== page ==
The US Navy has begun accompanying American-flagged ships in the Strait of Hormuz, US defense officials told the Wall Street Journal on Thursday. The move is a response to Iran’s seizure of a Marshall Islands-flagged ship this week in the strait that separates the Persian Gulf from the Gulf of Oman and the Indian Ocean.
Iranian patrol boats confronted and took control of the M/V Maersk Tigris on Tuesday as it moved through the Straits.
The Navy makes a distinction between accompanying ships and escorting them, explained Fox News. Officials told the AP the Navy won't technically escort these ships but will let them know in advance that they will monitor the situation as they traverse the Strait.
The Navy already has sent a guided-missile destroyer, the USS Farragut, to the region. Pentagon spokesman Col. Steve Warren said Wednesday the destroyer is "keeping an eye on things," and in close enough proximity to the seized ship that they "will be able to respond if a response is required."
The increased tensions in the Gulf are bringing “further uncertainty” to US efforts to forge a nuclear agreement with Iran by a June 30 diplomatic deadline, stated the Journal, adding that while Iran said it had seized the cargo ship because of a financial dispute, American military officials said they saw it as a provocative show of force by Tehran.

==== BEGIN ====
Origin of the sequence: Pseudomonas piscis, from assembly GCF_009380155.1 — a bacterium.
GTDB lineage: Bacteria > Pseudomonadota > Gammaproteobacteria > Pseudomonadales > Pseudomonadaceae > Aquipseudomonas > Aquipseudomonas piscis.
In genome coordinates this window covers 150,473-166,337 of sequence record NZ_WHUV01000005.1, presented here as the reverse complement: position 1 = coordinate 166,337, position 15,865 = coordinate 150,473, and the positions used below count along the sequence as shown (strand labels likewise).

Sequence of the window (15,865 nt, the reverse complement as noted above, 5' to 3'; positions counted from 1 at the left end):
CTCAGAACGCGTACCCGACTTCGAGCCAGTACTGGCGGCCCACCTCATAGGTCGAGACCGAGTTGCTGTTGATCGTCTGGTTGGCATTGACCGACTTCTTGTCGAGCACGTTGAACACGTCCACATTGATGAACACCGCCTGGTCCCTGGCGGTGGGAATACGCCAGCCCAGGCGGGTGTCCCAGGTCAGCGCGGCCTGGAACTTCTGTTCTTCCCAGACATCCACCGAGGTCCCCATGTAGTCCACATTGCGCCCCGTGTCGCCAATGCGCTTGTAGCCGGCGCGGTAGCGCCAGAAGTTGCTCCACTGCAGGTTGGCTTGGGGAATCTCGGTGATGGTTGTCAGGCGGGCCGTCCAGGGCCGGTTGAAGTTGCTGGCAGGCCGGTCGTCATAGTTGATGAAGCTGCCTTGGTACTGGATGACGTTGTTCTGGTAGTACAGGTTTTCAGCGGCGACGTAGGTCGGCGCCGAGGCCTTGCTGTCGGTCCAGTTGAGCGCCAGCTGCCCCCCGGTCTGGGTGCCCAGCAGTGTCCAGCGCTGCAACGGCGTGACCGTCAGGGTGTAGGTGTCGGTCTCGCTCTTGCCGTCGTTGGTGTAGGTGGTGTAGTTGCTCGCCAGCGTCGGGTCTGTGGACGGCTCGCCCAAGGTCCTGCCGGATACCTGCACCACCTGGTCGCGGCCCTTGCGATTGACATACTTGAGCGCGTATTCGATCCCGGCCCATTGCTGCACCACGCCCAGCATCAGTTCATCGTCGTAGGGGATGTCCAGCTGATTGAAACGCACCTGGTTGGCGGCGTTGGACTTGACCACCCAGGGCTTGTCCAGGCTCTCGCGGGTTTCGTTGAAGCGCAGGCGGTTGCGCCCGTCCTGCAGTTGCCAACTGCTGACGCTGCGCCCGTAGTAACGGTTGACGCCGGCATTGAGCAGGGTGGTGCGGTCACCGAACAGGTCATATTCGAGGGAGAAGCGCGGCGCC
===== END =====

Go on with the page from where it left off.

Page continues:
Defense officials said that the Pentagon informed President Barack Obama about its plan to begin escorting ships in and out of the Gulf, and then began to implement it Thursday.
“Out of an abundance of caution, because of the unpredictability of our Iranian friends, we’re now positioned so that, should the Iranians decide that they’re going to be stupid, we’re ready to respond,” said one US official.
Tensions in the Gulf have been building for some time. In April, a US aircraft carrier shadowed an Iranian flotilla suspected of carrying arms for Tehran’s Houthi allies in Yemen, causing the flotilla to eventually turn back. Some Pentagon officials saw the seizure of the Maersk Tigris as a response to that incident.
According to the Journal, “The White House has said it is keeping the nuclear issues separate from regional security issues, but the unpredictable strategic steps in the strait are testing the US strategy.”